A Vancouver time travelogue brought to you by Past Tense.
On 9 August 1965, an unusual obituary appeared in the Province newspaper. "The famous tree atop Siwash Rock is dead," it said. Foul play was suspected by the park superintendent. He said that people climbing the famous landmark and "a hatchetman who gave the tree a working over in 1951" should be charged, as they were ultimately the cause of death. Birds and the exceptionally dry summer of '65 were also blamed as contributing factors in the demise of the ancient Douglas Fir. Surviving family members were listed as "several small seedlings on the rock, which if left in peace, may keep the legend alive."
Park staff were still trying to grow a replacement tree for Siwash Rock two years later. "We first tried arbutus, but the sea gulls would land on them and break them down," chief forester Harry Hutchings told the Province. "Then we strung the top of the rock with piano wire, but that didn't help. Recently we planted eight firs, but youths climbing the rock have killed four of them ... I hope to carry some more soil up to the top to give the trees a better chance. A group of citizens has even offered to care for the firs once we get them started."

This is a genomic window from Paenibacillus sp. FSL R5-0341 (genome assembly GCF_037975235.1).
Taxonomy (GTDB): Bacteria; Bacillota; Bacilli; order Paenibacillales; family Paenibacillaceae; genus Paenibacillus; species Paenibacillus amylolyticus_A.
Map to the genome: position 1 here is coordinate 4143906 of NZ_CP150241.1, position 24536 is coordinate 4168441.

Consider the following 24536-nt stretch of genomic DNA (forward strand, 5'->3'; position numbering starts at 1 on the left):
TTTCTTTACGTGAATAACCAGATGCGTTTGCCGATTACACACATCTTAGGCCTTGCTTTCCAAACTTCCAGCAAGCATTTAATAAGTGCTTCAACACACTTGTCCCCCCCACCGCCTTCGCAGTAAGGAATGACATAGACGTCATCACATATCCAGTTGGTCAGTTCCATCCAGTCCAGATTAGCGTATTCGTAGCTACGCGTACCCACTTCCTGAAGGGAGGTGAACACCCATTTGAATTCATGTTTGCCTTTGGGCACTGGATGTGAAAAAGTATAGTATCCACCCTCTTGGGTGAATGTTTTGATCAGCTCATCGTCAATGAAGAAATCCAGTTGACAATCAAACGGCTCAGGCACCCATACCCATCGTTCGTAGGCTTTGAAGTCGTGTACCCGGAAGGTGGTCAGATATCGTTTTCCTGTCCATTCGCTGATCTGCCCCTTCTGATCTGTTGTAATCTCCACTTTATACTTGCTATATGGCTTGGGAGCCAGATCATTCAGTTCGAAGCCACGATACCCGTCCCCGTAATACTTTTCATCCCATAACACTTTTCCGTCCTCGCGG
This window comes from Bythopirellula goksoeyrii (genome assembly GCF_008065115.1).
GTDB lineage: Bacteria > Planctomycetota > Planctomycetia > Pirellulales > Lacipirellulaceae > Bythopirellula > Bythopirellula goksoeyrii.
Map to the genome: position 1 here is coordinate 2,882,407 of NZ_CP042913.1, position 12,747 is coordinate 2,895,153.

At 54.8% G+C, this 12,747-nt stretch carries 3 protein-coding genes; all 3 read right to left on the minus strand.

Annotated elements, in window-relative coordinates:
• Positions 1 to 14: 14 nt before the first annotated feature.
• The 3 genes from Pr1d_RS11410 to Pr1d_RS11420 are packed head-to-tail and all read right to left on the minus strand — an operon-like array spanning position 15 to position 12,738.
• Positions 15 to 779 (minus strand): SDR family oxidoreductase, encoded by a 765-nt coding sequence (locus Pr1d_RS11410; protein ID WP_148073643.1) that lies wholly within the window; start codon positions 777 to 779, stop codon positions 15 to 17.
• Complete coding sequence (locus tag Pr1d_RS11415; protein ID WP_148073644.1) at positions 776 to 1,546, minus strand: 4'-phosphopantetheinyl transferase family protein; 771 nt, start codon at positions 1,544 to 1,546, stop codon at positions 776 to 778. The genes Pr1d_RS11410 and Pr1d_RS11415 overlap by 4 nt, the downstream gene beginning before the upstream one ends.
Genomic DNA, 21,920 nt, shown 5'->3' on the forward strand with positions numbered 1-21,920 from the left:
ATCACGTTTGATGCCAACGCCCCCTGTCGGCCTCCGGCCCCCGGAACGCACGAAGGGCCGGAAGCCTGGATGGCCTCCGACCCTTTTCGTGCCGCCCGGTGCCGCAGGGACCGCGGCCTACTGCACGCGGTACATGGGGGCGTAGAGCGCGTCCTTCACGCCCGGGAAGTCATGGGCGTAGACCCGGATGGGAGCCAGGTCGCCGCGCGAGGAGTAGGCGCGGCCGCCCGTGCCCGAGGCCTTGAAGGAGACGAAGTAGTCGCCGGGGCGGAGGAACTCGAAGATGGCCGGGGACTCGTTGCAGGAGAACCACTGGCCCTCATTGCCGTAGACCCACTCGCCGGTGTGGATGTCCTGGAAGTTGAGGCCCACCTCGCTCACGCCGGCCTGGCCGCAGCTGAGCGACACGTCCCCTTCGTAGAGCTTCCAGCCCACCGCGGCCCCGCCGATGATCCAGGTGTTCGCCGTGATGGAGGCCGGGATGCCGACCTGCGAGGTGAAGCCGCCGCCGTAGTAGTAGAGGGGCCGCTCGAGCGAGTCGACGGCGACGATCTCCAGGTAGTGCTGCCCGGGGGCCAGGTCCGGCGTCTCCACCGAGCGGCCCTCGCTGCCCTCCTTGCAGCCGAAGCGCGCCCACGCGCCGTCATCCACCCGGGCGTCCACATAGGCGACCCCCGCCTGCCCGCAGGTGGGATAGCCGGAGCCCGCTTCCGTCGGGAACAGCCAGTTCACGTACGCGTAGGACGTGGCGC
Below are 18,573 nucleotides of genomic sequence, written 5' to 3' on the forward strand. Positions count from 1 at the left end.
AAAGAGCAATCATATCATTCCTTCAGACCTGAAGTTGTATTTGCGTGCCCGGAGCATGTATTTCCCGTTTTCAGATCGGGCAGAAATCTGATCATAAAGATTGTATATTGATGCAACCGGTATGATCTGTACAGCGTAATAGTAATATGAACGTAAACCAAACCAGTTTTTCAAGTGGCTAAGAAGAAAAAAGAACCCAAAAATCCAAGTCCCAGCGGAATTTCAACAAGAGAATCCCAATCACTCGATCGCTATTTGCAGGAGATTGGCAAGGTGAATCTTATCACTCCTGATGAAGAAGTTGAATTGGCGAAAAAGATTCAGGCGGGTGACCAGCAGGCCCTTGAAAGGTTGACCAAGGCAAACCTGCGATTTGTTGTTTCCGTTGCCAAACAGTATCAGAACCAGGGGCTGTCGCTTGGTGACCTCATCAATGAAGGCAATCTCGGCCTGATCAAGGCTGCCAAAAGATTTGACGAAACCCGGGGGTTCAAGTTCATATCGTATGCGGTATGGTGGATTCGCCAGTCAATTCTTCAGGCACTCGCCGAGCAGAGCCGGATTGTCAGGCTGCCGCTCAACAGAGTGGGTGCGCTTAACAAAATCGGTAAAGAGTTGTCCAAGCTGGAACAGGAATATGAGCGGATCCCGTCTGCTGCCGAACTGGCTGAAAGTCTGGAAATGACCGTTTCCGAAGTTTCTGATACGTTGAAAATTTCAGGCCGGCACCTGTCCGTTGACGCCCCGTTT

Newspapers reporting on the death of the fir tree noted its significance in the Squamish legend of Siwash Rock made famous by E Pauline Johnson. In the legend, three men of the Sagalie Tyee turn the young chief Skaalch into Siwash Rock. The tree was a bough that he was using to clean himself when he was petrified.
After persisting for three years, park staff were able to report that six new fir trees had taken root atop Siwash Rock, and it appears that three of them have survived. A sign has been placed near the rock by the City of Vancouver expressly forbidding anyone from climbing Siwash Rock.
Source: Siwash Rock, 1930s, City of Vancouver Archives #371-2851; Siwash Rock trees, 17 October 2013, taken by me.